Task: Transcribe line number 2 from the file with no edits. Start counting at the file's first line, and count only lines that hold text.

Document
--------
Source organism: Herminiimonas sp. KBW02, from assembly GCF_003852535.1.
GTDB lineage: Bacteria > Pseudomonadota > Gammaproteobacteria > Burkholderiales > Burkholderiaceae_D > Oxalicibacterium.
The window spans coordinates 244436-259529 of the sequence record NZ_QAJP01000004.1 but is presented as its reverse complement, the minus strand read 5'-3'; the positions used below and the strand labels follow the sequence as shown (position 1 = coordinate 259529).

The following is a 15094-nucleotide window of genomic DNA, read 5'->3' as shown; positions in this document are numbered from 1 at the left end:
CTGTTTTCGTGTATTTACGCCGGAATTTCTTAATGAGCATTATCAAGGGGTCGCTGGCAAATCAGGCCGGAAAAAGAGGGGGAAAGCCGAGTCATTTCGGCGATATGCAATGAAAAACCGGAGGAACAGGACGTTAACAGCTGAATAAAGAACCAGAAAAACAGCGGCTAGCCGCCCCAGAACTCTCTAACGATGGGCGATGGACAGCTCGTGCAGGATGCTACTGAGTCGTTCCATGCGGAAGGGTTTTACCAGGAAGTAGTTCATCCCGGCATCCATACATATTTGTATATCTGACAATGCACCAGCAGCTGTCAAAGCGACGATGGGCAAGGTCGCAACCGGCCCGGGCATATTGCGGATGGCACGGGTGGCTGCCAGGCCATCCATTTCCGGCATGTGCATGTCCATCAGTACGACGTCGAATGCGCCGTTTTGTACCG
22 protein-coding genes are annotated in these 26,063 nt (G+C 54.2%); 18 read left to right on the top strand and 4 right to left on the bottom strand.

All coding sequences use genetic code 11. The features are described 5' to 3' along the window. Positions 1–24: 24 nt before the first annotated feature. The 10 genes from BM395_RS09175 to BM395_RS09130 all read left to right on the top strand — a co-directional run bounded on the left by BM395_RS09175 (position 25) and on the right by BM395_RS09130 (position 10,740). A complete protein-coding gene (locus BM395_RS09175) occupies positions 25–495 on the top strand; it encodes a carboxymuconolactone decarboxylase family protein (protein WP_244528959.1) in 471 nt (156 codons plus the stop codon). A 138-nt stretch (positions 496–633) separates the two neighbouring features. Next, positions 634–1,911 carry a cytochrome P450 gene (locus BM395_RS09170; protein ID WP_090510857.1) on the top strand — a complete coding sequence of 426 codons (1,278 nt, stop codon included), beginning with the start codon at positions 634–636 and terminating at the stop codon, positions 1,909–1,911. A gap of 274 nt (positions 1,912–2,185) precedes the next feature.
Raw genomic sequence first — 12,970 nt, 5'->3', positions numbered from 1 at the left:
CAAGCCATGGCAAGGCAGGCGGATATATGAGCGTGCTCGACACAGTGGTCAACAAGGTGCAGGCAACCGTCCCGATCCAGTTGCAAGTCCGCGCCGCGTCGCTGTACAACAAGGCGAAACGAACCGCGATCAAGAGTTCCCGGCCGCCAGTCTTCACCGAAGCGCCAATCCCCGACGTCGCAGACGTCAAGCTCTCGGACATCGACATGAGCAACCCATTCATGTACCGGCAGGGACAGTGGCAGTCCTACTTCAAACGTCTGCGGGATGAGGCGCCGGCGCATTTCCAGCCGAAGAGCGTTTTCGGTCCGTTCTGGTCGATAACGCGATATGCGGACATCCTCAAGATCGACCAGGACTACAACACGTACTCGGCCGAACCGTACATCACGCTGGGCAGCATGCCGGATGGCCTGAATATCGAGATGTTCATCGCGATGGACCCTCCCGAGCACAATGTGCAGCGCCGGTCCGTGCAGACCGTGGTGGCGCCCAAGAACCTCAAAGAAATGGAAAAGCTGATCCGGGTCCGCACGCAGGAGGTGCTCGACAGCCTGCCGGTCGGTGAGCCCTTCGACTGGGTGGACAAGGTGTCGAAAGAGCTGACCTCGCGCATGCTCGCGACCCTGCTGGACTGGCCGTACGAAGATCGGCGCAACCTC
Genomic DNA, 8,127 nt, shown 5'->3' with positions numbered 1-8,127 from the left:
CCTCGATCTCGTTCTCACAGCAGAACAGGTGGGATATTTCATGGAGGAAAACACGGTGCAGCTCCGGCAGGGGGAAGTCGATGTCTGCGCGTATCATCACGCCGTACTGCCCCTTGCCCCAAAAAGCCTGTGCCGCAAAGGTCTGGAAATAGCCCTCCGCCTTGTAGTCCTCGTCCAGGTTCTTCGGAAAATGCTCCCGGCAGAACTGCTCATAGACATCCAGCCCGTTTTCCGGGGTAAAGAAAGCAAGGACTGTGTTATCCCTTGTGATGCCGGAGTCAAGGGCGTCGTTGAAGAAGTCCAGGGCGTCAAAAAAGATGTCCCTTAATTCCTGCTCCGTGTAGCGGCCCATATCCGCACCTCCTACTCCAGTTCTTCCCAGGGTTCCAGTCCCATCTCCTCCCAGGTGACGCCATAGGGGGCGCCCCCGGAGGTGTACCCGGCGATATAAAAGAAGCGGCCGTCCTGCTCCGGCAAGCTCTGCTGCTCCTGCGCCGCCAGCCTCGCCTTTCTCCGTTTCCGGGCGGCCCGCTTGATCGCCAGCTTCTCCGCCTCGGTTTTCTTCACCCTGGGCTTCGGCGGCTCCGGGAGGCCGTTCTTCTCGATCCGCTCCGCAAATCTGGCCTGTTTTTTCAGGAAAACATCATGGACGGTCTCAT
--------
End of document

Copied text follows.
GTDB lineage: Bacteria > Pseudomonadota > Gammaproteobacteria > Burkholderiales > Burkholderiaceae_D > Oxalicibacterium.